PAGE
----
World war 1 – a “world war”

Kaiser “Bill” – Wilhelm 2nd had a foreign policy called weltpolitic. From his time of becoming emperor in 1888 his intent was to have colonies like other European powers but particularly like those of Britain. The getting and maintaining of colonies required military forces including naval power.

By 1914 Germany was regarded as Europe’s leading industrial nation, She had the biggest army, a navy that was second only to Britain’s and she had colonies in Africa, the middle east and the far east. Like it or not those colonies were at war and under threat. All European power with colonies felt that threat and with the exception of Spain were drawn into the war. Most colonised was Africa and the map below shows the situation in 1914. Not surprisingly Africa was the scene of much fighting.

The colonisation of Africa – 1914

Although the Dutch Settlers (Boers) in South Africa still had bitter memories of their recent defeat by the British, they joined the allies and by the July of 2015 Germany had lost her south west African colonies.  The east African German colonies proved to be much more difficult. There an astute German commander went the whole of the war playing a cat and mouse game with the allies (mostly Indian troops) luring them deep into east Africa. The only time his army came under threat was at the battle of the bees when a swarm of angry bees scattered both sides.

In the far east the Germans had a colony adjacent to a British colony in New Guinea and close to the British Solomon Islands. In the middle east the Ottoman Turks, an ally of Germany, shared borders with British colonies there and posed a serious threat to Egypt and the Suez canal shipping route that Britain used to link to her colonies in India, Australia and New Zealand.

Maintaining supplies was key to a success in war and so supply ports and the shipping routes moving to and from them were significant targets. Britain had major colonies in India, Australia, New Zealand and Canada and they along with others colonies of the participants were supplying troops and war munitions.

Japan joined the war in the far east and set about attacking a German naval base on the Chinese mainland, from which German cruisers had been attacking British ports. The German battleships and cruisers under Admiral Von Spee fled south to Chile where they inflicted a defeat on British ships sent there. They then proceeded to the Falkland Islands intent on attacking the coaling station there. However unbeknown to them five British cruisers and two much faster British dreadnaught battle cruisers were there in the port of Stanley. A chase ensued and after about two days the German vessels were caught and sunk. One escaped to Chile where it was later sunk.

In the May of 2015 there was great concern in Britain because German U boats (submarines) were causing shortages of supplies. The U-boat crews had orders to sink anything that might be carrying troops or supplies. A u-boat had sunk two merchant vessels off the southern coast of Ireland. The British ocean liner Lucitania had been warned by the Royal Navy of these events  but still sailed into these waters. A torpedo from the u-boat hit her, exploded in her cargo and sent her to the bottom in 18 minutes with the loss of 1,198 lives. A second explosion had followed the first which the Germans claimed to be due to her carrying armaments, thereby justifying their action. More recent theories say it was the ship’s boiler.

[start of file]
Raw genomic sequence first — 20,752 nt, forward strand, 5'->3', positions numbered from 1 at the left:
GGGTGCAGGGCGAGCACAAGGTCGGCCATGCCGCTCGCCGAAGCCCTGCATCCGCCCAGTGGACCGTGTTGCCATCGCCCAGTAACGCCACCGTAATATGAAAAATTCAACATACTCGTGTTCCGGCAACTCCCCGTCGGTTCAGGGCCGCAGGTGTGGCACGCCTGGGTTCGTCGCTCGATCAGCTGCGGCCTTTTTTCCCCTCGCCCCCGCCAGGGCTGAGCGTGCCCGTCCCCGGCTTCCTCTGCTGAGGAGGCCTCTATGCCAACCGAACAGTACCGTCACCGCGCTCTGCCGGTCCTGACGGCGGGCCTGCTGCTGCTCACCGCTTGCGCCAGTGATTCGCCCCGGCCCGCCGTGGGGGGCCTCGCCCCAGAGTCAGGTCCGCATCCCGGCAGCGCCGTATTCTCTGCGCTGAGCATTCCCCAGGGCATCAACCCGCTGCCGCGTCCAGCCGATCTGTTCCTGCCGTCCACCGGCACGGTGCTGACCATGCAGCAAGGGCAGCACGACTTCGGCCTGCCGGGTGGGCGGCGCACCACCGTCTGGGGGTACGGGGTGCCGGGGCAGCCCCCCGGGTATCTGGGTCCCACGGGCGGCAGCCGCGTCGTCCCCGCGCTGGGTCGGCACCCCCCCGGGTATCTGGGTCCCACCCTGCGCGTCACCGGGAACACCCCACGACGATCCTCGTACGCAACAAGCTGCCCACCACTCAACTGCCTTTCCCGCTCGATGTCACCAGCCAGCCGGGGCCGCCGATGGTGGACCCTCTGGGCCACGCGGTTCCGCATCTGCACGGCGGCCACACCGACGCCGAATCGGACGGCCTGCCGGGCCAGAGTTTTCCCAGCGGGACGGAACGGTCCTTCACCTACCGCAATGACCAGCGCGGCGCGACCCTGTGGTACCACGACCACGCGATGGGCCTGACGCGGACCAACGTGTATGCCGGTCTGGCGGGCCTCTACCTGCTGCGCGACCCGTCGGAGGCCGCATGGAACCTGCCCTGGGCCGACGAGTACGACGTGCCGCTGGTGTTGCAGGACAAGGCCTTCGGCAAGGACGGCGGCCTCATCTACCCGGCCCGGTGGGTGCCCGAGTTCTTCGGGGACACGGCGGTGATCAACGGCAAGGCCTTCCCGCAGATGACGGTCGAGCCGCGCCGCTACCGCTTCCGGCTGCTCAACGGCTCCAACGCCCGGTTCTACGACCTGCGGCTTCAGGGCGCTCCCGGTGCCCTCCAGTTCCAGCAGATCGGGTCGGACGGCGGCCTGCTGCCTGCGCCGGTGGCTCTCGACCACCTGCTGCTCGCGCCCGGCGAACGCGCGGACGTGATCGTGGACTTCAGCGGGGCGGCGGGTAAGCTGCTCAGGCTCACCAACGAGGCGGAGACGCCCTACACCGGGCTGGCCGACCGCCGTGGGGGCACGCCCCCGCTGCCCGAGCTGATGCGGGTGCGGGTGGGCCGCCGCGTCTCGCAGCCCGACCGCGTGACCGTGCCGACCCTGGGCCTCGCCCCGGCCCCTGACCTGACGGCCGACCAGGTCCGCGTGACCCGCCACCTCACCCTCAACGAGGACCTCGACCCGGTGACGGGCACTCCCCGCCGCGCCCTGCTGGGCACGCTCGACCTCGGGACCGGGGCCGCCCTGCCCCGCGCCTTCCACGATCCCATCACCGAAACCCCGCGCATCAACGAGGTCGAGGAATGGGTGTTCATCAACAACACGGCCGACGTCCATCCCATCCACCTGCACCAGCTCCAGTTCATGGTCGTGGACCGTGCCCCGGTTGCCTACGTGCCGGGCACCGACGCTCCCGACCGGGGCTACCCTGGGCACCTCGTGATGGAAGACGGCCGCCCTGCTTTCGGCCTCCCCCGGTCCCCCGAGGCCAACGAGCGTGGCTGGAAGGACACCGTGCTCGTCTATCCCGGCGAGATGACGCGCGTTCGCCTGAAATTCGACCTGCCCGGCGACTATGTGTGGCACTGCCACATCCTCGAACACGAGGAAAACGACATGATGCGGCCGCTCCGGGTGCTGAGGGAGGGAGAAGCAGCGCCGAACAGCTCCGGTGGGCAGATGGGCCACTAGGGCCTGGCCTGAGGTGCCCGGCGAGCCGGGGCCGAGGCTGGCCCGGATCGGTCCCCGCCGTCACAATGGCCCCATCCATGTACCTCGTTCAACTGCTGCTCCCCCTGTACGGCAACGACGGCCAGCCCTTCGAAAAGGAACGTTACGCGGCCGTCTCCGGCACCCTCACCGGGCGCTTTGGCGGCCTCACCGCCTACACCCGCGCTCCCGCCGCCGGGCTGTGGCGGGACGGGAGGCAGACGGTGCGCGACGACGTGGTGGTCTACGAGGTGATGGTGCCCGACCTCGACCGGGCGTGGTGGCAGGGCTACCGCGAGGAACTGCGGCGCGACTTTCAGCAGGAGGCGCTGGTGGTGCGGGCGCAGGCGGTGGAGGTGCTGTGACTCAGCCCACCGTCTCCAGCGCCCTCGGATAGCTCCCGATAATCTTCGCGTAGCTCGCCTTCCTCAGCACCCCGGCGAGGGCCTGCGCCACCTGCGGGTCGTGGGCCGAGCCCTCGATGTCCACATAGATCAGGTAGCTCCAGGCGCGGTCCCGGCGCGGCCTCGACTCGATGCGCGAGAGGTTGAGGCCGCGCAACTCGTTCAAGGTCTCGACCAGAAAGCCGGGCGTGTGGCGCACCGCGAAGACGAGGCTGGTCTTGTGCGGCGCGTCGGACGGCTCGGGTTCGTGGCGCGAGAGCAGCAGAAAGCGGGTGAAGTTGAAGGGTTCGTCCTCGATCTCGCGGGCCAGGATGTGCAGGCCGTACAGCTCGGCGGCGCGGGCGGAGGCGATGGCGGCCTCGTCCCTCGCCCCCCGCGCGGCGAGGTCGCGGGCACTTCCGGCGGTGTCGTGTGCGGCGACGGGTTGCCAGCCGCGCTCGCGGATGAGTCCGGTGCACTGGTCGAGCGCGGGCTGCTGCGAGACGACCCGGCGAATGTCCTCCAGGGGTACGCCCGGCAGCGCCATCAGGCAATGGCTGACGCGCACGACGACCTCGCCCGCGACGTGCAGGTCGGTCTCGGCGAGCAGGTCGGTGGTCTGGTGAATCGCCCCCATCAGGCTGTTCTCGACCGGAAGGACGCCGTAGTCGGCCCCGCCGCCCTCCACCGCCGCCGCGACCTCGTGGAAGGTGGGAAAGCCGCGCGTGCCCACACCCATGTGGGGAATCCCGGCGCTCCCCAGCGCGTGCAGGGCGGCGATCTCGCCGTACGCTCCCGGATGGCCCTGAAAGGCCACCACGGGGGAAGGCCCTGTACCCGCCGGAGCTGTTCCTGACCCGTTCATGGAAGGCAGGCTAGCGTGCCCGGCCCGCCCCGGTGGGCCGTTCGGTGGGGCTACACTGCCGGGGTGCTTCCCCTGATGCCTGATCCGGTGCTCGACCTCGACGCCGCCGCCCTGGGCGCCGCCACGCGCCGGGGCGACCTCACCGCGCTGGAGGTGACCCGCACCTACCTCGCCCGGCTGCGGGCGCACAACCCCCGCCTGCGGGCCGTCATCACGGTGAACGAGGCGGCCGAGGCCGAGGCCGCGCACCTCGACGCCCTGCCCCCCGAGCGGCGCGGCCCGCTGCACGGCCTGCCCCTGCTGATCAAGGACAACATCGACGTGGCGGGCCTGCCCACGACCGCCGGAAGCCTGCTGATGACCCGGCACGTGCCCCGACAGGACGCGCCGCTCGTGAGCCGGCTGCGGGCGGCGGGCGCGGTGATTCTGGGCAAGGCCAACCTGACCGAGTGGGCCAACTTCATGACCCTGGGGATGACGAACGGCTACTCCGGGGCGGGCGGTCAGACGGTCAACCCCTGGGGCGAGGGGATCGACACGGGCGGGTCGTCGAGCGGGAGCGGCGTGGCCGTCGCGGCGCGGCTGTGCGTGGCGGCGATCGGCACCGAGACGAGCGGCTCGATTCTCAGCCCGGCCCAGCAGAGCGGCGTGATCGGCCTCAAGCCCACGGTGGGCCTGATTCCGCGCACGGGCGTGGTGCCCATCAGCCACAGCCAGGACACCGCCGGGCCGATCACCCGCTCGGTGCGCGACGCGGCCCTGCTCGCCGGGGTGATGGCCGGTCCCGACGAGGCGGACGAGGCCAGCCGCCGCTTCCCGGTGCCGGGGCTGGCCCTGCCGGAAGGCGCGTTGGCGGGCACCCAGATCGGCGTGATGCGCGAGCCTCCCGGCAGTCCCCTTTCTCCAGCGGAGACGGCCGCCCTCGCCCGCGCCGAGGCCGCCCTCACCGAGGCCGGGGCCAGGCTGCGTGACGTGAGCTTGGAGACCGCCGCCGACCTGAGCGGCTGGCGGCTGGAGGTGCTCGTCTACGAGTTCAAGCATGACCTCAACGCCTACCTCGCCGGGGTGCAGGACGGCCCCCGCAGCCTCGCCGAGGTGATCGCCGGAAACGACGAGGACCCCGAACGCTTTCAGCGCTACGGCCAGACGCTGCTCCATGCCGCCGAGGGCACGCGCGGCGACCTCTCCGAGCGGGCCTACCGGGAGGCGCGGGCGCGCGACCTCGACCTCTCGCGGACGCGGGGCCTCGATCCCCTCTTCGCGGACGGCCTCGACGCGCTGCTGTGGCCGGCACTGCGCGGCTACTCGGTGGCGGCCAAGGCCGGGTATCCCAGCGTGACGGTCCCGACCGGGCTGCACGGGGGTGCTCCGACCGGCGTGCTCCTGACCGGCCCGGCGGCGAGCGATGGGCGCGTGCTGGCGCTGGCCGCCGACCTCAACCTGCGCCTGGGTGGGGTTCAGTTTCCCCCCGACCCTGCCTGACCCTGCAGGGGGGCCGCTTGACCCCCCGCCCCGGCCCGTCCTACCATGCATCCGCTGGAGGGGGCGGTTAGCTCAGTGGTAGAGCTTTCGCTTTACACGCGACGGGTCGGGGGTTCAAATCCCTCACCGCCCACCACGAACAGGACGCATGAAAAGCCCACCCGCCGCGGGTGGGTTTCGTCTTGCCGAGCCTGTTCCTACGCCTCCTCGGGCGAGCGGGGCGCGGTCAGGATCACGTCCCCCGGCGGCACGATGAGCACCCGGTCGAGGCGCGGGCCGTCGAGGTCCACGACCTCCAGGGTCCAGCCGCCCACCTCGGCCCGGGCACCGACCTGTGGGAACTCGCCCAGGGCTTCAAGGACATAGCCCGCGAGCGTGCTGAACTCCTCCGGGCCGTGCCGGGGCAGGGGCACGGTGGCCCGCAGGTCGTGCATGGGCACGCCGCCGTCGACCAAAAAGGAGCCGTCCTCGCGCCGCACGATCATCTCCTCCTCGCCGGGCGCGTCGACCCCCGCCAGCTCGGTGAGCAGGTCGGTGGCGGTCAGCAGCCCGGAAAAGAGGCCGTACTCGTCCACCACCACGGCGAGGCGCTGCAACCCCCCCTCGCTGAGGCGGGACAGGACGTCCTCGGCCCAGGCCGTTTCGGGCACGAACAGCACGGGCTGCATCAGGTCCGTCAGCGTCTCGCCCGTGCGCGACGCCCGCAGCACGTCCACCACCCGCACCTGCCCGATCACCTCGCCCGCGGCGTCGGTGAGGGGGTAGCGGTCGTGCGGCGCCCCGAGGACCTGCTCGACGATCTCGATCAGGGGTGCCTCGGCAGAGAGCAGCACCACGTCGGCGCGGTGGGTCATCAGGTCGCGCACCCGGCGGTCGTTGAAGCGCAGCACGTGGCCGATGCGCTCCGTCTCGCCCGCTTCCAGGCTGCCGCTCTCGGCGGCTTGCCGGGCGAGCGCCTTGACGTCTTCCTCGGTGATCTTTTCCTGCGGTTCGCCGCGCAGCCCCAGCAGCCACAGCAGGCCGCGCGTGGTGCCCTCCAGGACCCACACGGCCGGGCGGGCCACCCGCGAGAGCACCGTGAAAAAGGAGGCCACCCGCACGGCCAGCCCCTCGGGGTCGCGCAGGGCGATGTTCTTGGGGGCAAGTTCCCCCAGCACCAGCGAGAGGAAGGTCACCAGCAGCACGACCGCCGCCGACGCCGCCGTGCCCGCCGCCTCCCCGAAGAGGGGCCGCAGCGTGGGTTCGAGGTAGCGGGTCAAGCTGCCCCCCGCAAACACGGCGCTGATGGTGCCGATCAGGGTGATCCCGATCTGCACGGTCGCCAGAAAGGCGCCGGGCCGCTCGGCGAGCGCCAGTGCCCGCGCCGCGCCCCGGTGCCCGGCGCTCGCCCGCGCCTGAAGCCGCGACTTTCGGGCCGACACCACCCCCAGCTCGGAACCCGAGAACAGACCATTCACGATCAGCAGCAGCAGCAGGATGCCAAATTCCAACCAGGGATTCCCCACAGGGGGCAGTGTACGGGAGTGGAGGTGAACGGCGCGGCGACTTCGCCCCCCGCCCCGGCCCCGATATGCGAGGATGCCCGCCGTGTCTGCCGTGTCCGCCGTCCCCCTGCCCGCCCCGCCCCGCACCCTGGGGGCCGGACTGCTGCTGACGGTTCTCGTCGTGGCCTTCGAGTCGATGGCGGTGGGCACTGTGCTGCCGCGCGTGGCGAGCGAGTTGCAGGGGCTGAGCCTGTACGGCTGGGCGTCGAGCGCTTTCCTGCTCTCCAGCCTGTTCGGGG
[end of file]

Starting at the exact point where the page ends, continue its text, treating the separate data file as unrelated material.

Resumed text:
With the loss of 120 American lives their Government sent a strongly worded protest to the Germans demanding that they immediately cease submarine warfare. Most Americans were wondering how soon it would be before they were drawn into this world war.

The British fleet had commanded the North Sea with only a few skirmishes as the German fleet stayed long in ports. Early in 1916 a new German Admiral decided he would adopt a more aggressive policy and in May took the whole of the German Fleet out in search of British patrols. British code breakers were aware of the plans and the British Admiral John Jelicoe set out from Scappa Flow in the Orkneys with the British Fleet.

Some six battle cruisers also left the port of Rosyth, spotted two small German ships and gave chase but then encountered 5 German battle cruisers and had two of their number sunk. When the German Fleet were seen in the distance the British turned north toward Jelicoe’s approaching fleet. There was little daylight left when the two fleets spotted each other and exchanged fire at what became known as the battle of Jutland. The British lost HMS Invincible after which the German fleet decided to run for it under cover of a thick smoke screen. The British fleet intercepted the German fleet and scored several hits after which the Germans again withdrew leaving some older vessels as a suicide squad. The British admiral fearing a massive torpedo attack held his ships back allowing the German dreadnoughts to get away. 

The Royal Navy had always resisted the providing of war ships to accompany merchant vessels sailing the Atlantic and so U-boat attacks on merchant shipping had continued to be successful. For example in the month of April of 1917, the same month as America joined the war, some 373 allied ships were lost to u-boat attacks.

In May of 1917 it was decided to introduce a convoy system.  In this system some 10 to 50 merchant vessels and perhaps troop ships might be escorted by a cruiser, six destroyers, 11 armed trawlers and a pair of torpedo boats with aerial reconnaissance equipment that could detect the movement of underwater submarines. The system considerably reduced u-boat attacks and in the following year when one million one hundred thousand troops were transported across the Atlantic only 637 of them were drowned due to German attacks.

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